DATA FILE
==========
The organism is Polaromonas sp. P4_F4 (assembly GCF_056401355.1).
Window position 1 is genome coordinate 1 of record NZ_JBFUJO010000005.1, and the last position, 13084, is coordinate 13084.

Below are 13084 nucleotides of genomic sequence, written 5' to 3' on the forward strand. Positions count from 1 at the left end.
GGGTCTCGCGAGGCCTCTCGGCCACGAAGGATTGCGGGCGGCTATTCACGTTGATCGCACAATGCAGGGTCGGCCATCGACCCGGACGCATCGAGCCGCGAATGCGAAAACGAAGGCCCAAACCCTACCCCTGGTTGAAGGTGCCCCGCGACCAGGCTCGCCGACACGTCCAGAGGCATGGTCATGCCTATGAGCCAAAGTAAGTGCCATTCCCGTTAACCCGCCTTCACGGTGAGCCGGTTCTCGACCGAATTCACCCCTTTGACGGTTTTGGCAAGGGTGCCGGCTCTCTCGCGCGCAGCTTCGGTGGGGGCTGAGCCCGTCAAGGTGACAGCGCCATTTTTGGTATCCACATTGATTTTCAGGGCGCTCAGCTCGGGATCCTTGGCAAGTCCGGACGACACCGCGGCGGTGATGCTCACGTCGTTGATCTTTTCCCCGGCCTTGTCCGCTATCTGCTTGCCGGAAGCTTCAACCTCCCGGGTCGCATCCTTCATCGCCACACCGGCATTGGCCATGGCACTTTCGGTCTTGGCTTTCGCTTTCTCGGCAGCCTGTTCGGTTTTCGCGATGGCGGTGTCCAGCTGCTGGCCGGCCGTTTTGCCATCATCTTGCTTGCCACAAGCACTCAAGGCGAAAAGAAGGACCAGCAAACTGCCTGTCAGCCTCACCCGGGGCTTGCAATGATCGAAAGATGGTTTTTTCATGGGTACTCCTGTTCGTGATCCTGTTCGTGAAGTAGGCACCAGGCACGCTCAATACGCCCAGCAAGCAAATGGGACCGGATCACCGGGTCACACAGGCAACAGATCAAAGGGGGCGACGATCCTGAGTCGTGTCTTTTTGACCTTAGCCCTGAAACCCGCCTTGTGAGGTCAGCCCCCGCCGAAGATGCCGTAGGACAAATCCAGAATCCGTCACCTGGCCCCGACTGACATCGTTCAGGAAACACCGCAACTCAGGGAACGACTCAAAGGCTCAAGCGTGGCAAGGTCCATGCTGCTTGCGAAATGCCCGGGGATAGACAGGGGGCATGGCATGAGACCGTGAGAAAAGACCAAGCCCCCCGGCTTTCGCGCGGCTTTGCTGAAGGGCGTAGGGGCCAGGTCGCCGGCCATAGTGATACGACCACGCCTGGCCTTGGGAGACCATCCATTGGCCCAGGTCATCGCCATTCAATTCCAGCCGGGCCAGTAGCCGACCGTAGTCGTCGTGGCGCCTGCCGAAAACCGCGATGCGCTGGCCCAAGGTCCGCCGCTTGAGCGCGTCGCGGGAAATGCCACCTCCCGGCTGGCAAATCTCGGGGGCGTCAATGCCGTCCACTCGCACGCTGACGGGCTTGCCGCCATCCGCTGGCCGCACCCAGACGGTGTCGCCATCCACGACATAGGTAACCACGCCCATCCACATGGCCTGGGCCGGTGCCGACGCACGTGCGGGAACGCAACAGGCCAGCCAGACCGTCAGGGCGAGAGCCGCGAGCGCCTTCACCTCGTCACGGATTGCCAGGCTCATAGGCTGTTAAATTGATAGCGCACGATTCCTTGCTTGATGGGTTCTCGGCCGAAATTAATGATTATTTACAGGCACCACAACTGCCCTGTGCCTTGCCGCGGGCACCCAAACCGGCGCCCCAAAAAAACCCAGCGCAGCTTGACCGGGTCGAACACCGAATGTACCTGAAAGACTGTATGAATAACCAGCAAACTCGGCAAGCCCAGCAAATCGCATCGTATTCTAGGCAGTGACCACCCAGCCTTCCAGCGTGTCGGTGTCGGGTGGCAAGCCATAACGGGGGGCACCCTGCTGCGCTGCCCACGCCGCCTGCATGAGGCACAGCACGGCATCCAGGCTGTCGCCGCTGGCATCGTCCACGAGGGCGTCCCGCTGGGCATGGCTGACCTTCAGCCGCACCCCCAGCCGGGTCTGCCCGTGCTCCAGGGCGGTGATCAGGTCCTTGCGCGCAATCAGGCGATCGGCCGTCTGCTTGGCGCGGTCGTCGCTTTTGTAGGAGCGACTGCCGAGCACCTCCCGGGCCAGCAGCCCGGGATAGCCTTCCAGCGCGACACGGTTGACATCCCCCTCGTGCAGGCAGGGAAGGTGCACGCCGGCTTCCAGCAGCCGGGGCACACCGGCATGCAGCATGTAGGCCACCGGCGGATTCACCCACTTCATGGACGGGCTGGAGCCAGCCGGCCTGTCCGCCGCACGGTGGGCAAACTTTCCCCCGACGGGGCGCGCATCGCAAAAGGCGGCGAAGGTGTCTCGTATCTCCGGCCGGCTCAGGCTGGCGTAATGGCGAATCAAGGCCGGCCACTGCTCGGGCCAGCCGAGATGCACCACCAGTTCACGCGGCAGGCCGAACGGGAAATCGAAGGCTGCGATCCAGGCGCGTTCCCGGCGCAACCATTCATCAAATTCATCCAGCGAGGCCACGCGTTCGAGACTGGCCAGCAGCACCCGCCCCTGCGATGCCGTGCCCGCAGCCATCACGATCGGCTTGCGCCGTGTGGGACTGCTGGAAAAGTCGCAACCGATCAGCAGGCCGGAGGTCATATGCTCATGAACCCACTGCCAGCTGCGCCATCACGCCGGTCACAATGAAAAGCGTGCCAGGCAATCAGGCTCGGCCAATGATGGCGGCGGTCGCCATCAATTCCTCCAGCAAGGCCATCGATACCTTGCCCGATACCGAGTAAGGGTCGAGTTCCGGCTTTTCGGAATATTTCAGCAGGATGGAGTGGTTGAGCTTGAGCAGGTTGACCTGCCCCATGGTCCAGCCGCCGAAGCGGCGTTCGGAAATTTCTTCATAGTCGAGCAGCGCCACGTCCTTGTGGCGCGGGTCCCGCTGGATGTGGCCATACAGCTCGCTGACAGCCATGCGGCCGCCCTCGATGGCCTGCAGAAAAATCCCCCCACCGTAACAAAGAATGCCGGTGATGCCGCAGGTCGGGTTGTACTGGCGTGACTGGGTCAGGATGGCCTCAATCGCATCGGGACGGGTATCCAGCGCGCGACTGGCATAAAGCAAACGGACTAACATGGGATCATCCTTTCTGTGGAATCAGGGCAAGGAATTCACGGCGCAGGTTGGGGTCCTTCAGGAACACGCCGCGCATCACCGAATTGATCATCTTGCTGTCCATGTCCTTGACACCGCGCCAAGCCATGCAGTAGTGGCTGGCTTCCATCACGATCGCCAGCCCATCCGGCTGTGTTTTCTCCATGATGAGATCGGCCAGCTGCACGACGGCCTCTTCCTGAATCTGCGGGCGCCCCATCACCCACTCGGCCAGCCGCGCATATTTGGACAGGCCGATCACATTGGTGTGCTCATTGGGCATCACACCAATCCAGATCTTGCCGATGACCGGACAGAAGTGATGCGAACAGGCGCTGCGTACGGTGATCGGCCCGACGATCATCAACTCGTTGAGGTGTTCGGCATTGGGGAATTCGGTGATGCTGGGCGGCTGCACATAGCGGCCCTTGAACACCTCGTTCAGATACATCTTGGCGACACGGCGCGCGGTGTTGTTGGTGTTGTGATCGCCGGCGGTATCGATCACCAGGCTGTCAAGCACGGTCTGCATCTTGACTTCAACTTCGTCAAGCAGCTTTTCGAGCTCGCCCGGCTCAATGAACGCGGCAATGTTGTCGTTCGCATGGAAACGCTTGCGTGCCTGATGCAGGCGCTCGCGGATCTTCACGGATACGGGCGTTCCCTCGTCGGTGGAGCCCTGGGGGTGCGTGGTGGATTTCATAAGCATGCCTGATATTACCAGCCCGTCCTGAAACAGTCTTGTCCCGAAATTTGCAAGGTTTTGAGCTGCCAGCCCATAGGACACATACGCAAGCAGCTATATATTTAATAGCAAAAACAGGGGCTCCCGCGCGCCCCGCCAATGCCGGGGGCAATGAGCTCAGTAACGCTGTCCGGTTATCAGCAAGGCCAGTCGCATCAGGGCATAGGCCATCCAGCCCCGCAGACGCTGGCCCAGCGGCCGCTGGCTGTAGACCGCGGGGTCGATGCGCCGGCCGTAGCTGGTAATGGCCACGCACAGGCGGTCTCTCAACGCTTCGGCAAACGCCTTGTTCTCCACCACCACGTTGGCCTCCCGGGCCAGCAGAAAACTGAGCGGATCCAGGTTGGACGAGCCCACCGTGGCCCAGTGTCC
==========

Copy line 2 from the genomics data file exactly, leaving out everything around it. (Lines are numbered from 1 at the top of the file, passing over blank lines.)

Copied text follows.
Window position 1 is genome coordinate 1 of record NZ_JBFUJO010000005.1, and the last position, 13084, is coordinate 13084.